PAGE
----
Narmer was an ancient Egyptian Pharaoh of the Early Dynastic Period (c. 32nd century BCE). He is considered by some to be the unifier of Egypt, and founder of the First Dynasty; he was the first pharaoh of unified Egypt.


Narmer, in the traditional pose of smiting the enemies of Egypt, cropped from the Narmer Palette

Narmer Palette

The Narmer Palette, also known as the Great Hierakonpolis Palette or the Palette of Narmer, is a significant Egyptian archaeological find; dating from about the 31st century BC, it contains some of the earliest hieroglyphic inscriptions ever found. It is thought by some to depict the unification of Upper and Lower Egypt under the king Narmer. On one side, the king is depicted with the bulbed White crown of Upper (southern) Egypt, and the other side depicts the king wearing the level Red Crown of Lower (northern) Egypt. Along with the Scorpion Macehead and the Narmer Maceheads, also found together in the "Main deposit" at Hierakonopolis, the Narmer Palette provides one of the earliest known depictions of an Egyptian king. The Palette shows many of the classic conventions of Egyptian art which must already have been formalized by the time of the Palette's creation.[1] The Egyptologist Bob Brier has referred to the Narmer Palette as "the first historical document in the world".[2]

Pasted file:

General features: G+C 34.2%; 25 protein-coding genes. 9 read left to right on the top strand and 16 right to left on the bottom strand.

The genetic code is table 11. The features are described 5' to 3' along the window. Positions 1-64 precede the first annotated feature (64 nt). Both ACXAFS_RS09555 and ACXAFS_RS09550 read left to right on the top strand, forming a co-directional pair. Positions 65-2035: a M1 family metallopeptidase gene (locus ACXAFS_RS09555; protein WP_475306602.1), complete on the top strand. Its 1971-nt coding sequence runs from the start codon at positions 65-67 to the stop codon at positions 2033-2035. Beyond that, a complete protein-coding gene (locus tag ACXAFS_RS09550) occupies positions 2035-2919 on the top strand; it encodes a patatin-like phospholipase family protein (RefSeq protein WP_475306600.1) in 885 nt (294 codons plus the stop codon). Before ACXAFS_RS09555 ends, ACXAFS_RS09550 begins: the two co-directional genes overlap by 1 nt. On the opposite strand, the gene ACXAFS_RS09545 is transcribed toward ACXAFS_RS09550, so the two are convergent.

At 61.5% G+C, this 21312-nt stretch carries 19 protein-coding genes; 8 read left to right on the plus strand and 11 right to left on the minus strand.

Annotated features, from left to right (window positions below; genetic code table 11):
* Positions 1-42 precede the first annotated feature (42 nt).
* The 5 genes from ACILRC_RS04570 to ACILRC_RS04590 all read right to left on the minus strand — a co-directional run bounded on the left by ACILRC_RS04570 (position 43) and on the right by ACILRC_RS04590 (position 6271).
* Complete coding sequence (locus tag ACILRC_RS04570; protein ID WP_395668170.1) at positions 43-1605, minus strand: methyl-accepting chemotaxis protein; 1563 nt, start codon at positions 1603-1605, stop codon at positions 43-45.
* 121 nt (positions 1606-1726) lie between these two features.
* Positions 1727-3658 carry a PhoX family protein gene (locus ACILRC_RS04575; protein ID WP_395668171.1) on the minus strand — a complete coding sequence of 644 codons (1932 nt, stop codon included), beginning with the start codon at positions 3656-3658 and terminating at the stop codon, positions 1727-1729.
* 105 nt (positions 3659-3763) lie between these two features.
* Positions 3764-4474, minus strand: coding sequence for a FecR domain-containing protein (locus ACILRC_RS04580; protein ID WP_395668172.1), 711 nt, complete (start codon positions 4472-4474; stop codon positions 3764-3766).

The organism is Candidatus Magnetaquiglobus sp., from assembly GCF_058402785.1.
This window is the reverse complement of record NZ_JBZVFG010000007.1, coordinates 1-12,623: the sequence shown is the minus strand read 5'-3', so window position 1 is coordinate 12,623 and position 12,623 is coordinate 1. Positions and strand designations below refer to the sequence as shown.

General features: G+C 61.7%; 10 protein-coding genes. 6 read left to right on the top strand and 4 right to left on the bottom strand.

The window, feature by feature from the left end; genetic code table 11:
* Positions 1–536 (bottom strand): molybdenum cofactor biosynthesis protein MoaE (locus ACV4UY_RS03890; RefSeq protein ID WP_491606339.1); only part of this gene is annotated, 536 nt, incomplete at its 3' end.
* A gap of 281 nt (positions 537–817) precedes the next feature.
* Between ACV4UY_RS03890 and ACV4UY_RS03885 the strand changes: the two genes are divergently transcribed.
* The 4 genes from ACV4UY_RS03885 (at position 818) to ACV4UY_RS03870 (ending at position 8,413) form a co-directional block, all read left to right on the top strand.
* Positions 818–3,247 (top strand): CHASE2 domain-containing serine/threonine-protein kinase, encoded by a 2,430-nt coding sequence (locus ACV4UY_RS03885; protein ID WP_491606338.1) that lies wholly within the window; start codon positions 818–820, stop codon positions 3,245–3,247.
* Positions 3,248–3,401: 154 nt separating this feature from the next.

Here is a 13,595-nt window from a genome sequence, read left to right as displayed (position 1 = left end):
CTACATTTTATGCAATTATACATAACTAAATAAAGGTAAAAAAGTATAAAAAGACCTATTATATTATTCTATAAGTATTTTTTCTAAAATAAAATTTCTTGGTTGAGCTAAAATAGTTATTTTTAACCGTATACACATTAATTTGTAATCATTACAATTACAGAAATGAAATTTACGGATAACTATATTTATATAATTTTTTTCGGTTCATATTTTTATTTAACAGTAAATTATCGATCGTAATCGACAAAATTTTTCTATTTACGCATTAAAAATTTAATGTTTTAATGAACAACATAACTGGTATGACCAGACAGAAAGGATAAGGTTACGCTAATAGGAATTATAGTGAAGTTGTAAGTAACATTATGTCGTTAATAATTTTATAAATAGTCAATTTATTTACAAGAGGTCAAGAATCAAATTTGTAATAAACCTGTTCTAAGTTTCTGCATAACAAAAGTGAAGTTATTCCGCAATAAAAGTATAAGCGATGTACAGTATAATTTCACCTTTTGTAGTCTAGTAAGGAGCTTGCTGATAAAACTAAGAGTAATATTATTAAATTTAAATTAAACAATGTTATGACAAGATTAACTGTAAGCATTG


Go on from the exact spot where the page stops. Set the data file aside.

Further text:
Narmer palette

Reverse and obverse sides of Narmer Palette

The Kane Chronicles

The Red Pyramid

Whilst in the library of Brooklyn House after the serpopard attack, Carter orders a shabti to bring him the Narmer Palette. Sadie decides that the picture shows Narmer with a spoon, angry because someone stole his breakfast cereal.


  1. Wilkinson, Toby A.H. Early Dynastic Egypt. p.6 Routledge, London. 1999. ISBN 0-203-20421-2
  2. Brier, Bob. Daily Life of the Ancient Egyptians, A. Hoyt Hobbs 1999, p.202